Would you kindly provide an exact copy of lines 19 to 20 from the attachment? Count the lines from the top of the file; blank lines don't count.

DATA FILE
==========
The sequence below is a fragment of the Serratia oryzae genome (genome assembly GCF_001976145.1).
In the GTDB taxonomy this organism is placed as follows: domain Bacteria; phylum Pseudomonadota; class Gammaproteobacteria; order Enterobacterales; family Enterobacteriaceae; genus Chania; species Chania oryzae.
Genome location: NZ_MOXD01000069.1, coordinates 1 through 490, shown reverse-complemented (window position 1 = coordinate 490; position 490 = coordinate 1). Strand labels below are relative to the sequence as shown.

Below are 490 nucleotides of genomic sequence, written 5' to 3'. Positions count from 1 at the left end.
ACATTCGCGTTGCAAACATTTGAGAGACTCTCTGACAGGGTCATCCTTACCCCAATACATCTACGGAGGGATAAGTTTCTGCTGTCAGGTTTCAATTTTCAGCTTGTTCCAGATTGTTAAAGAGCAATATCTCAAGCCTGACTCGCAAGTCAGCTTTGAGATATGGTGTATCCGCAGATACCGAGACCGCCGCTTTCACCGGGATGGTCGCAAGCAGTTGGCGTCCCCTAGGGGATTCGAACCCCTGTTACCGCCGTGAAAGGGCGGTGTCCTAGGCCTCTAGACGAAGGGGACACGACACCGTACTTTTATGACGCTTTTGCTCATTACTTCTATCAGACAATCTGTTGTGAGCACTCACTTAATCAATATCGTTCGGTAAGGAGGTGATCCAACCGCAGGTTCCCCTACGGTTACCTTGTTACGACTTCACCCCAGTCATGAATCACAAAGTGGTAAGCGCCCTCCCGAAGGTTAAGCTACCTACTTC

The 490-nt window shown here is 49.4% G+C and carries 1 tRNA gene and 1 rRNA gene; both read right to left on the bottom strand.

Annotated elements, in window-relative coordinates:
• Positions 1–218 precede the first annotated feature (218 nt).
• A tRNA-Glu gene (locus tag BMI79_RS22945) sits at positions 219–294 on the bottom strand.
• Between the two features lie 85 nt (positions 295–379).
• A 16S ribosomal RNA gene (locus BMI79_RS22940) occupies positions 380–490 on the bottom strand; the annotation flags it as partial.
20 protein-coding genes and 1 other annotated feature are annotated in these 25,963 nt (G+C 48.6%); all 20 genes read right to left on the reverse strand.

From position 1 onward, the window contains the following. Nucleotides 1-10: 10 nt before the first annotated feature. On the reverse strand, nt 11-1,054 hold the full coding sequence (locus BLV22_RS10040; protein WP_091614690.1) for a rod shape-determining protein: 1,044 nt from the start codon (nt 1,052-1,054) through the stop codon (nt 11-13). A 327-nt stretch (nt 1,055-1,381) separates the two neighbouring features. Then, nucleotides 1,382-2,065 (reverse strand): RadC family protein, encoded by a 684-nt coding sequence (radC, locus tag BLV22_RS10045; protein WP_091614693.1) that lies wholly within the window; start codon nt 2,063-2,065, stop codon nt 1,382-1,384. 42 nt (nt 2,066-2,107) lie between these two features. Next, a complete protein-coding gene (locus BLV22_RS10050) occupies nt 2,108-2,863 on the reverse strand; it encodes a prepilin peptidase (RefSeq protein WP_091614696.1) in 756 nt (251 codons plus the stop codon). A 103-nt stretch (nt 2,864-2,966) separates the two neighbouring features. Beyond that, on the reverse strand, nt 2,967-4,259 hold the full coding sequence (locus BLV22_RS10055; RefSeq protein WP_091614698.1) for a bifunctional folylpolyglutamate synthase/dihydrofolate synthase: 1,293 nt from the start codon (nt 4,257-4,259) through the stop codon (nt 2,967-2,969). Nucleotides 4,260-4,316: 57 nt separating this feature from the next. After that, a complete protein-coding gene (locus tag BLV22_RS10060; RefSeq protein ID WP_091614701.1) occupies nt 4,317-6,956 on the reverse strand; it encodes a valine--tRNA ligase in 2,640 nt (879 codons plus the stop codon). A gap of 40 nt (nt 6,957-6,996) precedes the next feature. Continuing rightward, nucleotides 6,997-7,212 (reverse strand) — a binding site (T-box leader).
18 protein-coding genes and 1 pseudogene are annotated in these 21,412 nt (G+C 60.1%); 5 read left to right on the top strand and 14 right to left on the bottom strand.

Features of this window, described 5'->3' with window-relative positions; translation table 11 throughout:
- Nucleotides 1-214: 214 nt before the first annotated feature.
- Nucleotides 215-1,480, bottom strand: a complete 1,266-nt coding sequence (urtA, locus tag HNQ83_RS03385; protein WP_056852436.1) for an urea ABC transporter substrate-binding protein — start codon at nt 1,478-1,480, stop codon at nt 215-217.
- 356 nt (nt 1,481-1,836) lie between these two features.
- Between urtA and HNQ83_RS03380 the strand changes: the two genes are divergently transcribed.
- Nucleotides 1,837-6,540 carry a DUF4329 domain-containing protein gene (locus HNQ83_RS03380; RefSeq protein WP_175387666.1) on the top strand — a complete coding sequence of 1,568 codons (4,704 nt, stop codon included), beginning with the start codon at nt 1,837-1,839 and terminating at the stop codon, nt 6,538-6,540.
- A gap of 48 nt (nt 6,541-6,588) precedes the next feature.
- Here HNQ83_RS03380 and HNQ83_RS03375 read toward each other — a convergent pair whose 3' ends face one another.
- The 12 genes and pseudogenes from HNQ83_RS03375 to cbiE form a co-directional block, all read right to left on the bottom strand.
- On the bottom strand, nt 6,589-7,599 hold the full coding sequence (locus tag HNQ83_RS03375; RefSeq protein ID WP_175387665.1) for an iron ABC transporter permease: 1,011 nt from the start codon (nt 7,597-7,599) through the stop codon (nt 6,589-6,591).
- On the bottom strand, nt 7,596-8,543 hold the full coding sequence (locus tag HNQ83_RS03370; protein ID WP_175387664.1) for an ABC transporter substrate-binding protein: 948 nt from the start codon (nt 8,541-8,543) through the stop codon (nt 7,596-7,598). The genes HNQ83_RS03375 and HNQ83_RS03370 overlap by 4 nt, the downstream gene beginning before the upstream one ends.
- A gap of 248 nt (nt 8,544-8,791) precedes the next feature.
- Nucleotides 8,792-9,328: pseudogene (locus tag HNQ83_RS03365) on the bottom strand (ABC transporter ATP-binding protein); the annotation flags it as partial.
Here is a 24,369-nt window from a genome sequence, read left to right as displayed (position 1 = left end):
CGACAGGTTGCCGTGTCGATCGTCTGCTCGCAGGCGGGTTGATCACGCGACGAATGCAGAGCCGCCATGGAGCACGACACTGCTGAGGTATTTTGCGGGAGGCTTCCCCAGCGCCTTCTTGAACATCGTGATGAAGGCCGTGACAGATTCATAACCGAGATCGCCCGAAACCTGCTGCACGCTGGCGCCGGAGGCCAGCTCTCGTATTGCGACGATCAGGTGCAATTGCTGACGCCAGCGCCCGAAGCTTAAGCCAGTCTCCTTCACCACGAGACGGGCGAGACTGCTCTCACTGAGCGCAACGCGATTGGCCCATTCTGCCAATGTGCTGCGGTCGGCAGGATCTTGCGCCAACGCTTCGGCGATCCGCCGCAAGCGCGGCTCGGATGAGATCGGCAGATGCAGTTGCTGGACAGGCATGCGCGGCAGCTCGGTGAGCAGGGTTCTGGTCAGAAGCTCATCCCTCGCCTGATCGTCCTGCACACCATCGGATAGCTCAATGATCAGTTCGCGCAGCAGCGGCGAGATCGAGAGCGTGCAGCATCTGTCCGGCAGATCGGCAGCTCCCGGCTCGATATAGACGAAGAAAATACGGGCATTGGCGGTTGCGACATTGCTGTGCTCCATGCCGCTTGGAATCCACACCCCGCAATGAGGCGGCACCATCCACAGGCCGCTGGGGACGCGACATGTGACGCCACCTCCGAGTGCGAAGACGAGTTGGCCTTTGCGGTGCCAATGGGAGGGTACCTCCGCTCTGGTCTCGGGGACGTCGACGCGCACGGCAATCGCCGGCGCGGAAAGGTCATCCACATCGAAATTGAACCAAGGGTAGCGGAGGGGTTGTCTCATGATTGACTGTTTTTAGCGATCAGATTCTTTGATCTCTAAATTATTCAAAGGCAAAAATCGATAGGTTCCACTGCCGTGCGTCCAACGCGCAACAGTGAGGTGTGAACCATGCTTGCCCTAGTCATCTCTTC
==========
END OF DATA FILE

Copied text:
- Between urtA and HNQ83_RS03380 the strand changes: the two genes are divergently transcribed.
- Nucleotides 1,837-6,540 carry a DUF4329 domain-containing protein gene (locus HNQ83_RS03380; RefSeq protein WP_175387666.1) on the top strand — a complete coding sequence of 1,568 codons (4,704 nt, stop codon included), beginning with the start codon at nt 1,837-1,839 and terminating at the stop codon, nt 6,538-6,540.